The U.S financial regulatory authorities are preparing to take steps to regulate the cryptocurrency market due to growing concerns that lack of proper oversight may cause harm to investors.
In an interview with the Financial Times, Michael Hsu, who was installed this month as acting Comptroller of the Currency (OCC), said he wished US officials would work together to set a “regulatory perimeter” for cryptocurrencies.
“It really comes down to coordinating across the agencies,” Hsu said. “Just in talking to some of my peers, there is interest in co-ordinating a lot more of these things,” he added.
The cryptocurrency market has been a rollercoaster ride this year. In February, the price of Bitcoin began a meteoric rise after Elon Musk, the CEO of Tesla said the company had invested $1.5 billion into the cryptocurrency, triggering the flagship currency to an all-time high of $64,863.10.
However, the price of Bitcoin and other altcoins plunged due to FUD (Fear Uncertainty and Doubt) over a series of news events that cast doubt over the future of the cryptocurrency market. First, was the proposed income tax of 40% by the Biden administration, then environmental concerns highlighted by Elon Musk who then moved to stop Bitcoin from being used as a means of payment when purchasing Tesla cars. The icing on the cake came from Chinese regulators’ crackdown on mining and the use of digital coins.
These series of events caused Bitcoin to drop to as low as 30,000 from its all-time high, representing a 53.75% drop just in the space of 2 weeks. The cryptocurrency market capitalization also fell below $2 trillion market capitalization to trade as low as $1.2 trillion.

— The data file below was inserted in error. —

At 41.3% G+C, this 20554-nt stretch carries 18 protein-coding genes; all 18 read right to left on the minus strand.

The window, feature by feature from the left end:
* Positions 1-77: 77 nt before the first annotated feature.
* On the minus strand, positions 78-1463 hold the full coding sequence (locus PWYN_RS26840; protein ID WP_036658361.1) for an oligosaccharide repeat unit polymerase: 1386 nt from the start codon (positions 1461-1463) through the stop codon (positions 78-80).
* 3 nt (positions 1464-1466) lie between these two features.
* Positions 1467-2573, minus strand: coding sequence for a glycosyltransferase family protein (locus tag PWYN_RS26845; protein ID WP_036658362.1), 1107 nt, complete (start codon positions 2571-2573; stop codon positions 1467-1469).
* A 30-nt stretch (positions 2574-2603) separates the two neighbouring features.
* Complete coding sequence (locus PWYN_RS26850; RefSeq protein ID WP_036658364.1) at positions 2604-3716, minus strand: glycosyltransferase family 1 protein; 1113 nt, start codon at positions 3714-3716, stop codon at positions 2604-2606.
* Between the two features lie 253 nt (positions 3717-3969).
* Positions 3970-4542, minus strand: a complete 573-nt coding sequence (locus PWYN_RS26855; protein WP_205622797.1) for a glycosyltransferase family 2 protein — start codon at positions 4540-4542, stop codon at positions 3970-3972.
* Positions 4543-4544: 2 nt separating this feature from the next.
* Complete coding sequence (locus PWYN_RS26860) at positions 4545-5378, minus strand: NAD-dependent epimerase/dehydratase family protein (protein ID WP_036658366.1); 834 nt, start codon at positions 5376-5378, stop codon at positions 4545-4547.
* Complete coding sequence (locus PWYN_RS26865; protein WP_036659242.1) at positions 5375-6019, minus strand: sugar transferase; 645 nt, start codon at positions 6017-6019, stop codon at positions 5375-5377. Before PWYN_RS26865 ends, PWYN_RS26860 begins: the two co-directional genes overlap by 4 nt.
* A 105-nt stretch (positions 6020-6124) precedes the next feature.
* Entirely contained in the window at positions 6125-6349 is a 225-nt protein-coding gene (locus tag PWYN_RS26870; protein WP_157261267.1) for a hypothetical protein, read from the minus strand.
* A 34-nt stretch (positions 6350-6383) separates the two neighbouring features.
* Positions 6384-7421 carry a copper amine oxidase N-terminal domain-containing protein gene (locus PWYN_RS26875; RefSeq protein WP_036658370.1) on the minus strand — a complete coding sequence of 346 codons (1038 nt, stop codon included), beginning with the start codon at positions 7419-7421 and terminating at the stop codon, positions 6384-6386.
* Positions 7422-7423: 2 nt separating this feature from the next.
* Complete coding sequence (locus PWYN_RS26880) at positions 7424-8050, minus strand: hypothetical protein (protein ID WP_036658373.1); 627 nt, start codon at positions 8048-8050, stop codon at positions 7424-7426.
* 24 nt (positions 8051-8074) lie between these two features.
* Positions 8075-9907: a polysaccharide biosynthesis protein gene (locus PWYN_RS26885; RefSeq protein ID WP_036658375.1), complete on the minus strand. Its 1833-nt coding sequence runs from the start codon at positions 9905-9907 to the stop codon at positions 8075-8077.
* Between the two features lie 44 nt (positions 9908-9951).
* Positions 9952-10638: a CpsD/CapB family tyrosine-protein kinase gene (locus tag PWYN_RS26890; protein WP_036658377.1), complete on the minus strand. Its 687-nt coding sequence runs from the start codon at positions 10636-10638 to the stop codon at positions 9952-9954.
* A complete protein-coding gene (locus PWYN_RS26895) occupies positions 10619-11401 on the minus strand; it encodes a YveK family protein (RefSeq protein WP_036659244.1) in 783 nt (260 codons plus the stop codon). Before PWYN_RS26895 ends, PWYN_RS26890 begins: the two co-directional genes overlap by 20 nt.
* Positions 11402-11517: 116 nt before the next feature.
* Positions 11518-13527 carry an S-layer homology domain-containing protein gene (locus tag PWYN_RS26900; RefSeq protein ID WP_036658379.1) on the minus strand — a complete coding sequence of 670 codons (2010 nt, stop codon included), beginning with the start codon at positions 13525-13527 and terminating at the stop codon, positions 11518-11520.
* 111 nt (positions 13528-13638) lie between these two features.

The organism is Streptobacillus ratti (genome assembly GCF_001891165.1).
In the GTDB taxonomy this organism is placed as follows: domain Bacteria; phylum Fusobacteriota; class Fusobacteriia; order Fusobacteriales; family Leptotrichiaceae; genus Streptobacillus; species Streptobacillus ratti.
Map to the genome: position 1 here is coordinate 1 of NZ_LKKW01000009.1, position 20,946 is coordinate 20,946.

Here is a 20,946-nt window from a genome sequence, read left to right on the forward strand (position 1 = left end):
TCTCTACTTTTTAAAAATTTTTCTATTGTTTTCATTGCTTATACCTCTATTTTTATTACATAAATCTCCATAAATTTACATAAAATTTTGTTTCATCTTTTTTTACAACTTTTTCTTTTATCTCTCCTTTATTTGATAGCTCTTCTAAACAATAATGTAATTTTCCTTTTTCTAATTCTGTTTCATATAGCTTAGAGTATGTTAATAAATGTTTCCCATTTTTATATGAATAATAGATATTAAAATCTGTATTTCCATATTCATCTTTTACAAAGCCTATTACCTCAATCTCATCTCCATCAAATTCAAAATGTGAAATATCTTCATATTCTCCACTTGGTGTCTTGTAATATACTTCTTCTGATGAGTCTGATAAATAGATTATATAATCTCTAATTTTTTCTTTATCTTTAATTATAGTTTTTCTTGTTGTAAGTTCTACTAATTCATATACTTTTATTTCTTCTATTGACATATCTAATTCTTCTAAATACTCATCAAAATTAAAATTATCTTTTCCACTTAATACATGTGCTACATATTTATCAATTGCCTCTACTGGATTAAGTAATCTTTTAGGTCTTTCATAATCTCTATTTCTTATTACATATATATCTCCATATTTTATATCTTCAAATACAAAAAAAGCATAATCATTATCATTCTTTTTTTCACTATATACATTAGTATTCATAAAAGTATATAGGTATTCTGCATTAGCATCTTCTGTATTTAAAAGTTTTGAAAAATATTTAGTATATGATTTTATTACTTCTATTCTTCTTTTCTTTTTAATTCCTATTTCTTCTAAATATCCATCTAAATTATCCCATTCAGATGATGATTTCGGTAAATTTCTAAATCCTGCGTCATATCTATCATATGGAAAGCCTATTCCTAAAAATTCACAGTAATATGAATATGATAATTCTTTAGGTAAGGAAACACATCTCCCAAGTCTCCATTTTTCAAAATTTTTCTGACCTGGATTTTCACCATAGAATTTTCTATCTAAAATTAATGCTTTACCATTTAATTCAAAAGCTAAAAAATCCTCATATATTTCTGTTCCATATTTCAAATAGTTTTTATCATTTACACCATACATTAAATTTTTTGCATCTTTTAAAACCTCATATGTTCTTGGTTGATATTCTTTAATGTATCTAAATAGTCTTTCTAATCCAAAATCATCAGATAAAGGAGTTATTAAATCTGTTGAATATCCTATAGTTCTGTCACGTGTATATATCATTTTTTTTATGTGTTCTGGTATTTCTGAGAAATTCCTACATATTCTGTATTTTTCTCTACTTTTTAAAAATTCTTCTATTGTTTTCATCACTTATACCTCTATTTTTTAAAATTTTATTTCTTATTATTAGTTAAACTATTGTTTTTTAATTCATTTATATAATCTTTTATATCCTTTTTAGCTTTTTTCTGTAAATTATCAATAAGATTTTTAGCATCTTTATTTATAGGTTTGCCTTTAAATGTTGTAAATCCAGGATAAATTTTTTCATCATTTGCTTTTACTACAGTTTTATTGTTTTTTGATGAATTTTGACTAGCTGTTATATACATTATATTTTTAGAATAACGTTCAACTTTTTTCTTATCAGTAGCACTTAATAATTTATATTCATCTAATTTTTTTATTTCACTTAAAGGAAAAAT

The new U.S approach came this month in the form of a meeting between officials of the three leading federal bank regulators — Hsu’s Office of the Comptroller of the Currency, the Federal Reserve and the Federal Deposit Insurance Corporation which together, forms the inter-agency cryptocurrency “sprint” team. Michael Hsu said the team’s goal was not to make policy but to “put some ideas in front of the agencies to consider” as they try to catch up with the growth in cryptocurrencies.
“It’s small and it’s senior,” Michael Hsu said of the working group. “The idea is that time is of the essence and if it’s too big that gets harder.”
The Securities and Exchange Commission (SEC) and the Commodity Futures Trading Commission (CFTC) have also discussed how to protect investors in the cryptocurrency market. Gary Gensler, the SEC chair, told a House committee last week that there are “gaps in our current system,” pointing to a potential need for legislation to specify which regulator should oversee cryptocurrency exchanges. Gary Gensler said he intends to bring “similar protections to the exchanges where you trade crypto assets as you might expect at the New York Stock Exchange or Nasdaq.”
Gary Gensler also said the Treasury Department has been focused on “anti-money laundering and guarding against illicit activity” in the cryptocurrency market.
Janet Yellen, the Treasury secretary, had also said she fears Bitcoin is used “often for illicit finance.”
By installing Michael Hsu at the OCC, Yellen also signalled a change in approach to cryptocurrency. Michael Hsu is, in his own words, “a career public servant and a bank supervisor at my core.”
As one of Michael Hsu’s first acts at the OCC, he asked staff to review a Trump-era decision to give national trust charters to companies that provide custody services for cryptocurrencies.
While Michael Hsu believes there is no turning back from innovations such as the blockchain technology used in cryptocurrencies, he said in congressional testimony this month that the current enthusiasm for banking innovation reminded him of the years leading up to the financial crisis. The danger is that new and improved techniques give rise “to a large and less regulated shadow banking system.”